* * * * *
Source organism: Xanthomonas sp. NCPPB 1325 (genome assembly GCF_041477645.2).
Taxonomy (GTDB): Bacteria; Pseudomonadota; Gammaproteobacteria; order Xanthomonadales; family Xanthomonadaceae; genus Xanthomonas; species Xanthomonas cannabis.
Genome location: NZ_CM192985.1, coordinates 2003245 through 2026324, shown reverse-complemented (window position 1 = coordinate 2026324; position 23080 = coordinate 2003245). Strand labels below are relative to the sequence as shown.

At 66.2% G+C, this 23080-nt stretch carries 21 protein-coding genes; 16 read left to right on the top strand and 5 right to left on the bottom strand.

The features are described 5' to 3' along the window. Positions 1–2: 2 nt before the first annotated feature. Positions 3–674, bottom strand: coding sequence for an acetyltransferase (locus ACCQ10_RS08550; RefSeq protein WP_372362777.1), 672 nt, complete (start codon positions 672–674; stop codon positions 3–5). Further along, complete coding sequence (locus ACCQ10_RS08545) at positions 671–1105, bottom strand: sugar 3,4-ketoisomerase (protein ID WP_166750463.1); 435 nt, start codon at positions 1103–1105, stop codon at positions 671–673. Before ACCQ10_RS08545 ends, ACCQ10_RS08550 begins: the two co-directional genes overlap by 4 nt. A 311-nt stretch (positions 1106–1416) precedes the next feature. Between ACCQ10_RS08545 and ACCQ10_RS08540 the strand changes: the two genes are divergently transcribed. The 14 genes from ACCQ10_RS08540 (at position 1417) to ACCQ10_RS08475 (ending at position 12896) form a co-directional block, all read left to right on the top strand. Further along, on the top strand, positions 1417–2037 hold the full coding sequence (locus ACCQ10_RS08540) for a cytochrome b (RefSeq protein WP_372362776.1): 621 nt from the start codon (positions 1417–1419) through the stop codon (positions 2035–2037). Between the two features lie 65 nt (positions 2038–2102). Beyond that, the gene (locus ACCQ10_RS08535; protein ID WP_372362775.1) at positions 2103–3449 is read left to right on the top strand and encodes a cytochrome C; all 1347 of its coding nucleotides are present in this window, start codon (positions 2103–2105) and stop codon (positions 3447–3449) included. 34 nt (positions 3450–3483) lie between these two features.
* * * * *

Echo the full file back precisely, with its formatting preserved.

Source organism: Xanthomonas sp. NCPPB 1325 (genome assembly GCF_041477645.2).
Taxonomy (GTDB): Bacteria; Pseudomonadota; Gammaproteobacteria; order Xanthomonadales; family Xanthomonadaceae; genus Xanthomonas; species Xanthomonas cannabis.
Genome location: NZ_CM192985.1, coordinates 2003245 through 2026324, shown reverse-complemented (window position 1 = coordinate 2026324; position 23080 = coordinate 2003245). Strand labels below are relative to the sequence as shown.

At 66.2% G+C, this 23080-nt stretch carries 21 protein-coding genes; 16 read left to right on the top strand and 5 right to left on the bottom strand.

The features are described 5' to 3' along the window. Positions 1–2: 2 nt before the first annotated feature. Positions 3–674, bottom strand: coding sequence for an acetyltransferase (locus ACCQ10_RS08550; RefSeq protein WP_372362777.1), 672 nt, complete (start codon positions 672–674; stop codon positions 3–5). Further along, complete coding sequence (locus ACCQ10_RS08545) at positions 671–1105, bottom strand: sugar 3,4-ketoisomerase (protein ID WP_166750463.1); 435 nt, start codon at positions 1103–1105, stop codon at positions 671–673. Before ACCQ10_RS08545 ends, ACCQ10_RS08550 begins: the two co-directional genes overlap by 4 nt. A 311-nt stretch (positions 1106–1416) precedes the next feature. Between ACCQ10_RS08545 and ACCQ10_RS08540 the strand changes: the two genes are divergently transcribed. The 14 genes from ACCQ10_RS08540 (at position 1417) to ACCQ10_RS08475 (ending at position 12896) form a co-directional block, all read left to right on the top strand. Further along, on the top strand, positions 1417–2037 hold the full coding sequence (locus ACCQ10_RS08540) for a cytochrome b (RefSeq protein WP_372362776.1): 621 nt from the start codon (positions 1417–1419) through the stop codon (positions 2035–2037). Between the two features lie 65 nt (positions 2038–2102). Beyond that, the gene (locus ACCQ10_RS08535; protein ID WP_372362775.1) at positions 2103–3449 is read left to right on the top strand and encodes a cytochrome C; all 1347 of its coding nucleotides are present in this window, start codon (positions 2103–2105) and stop codon (positions 3447–3449) included. 34 nt (positions 3450–3483) lie between these two features.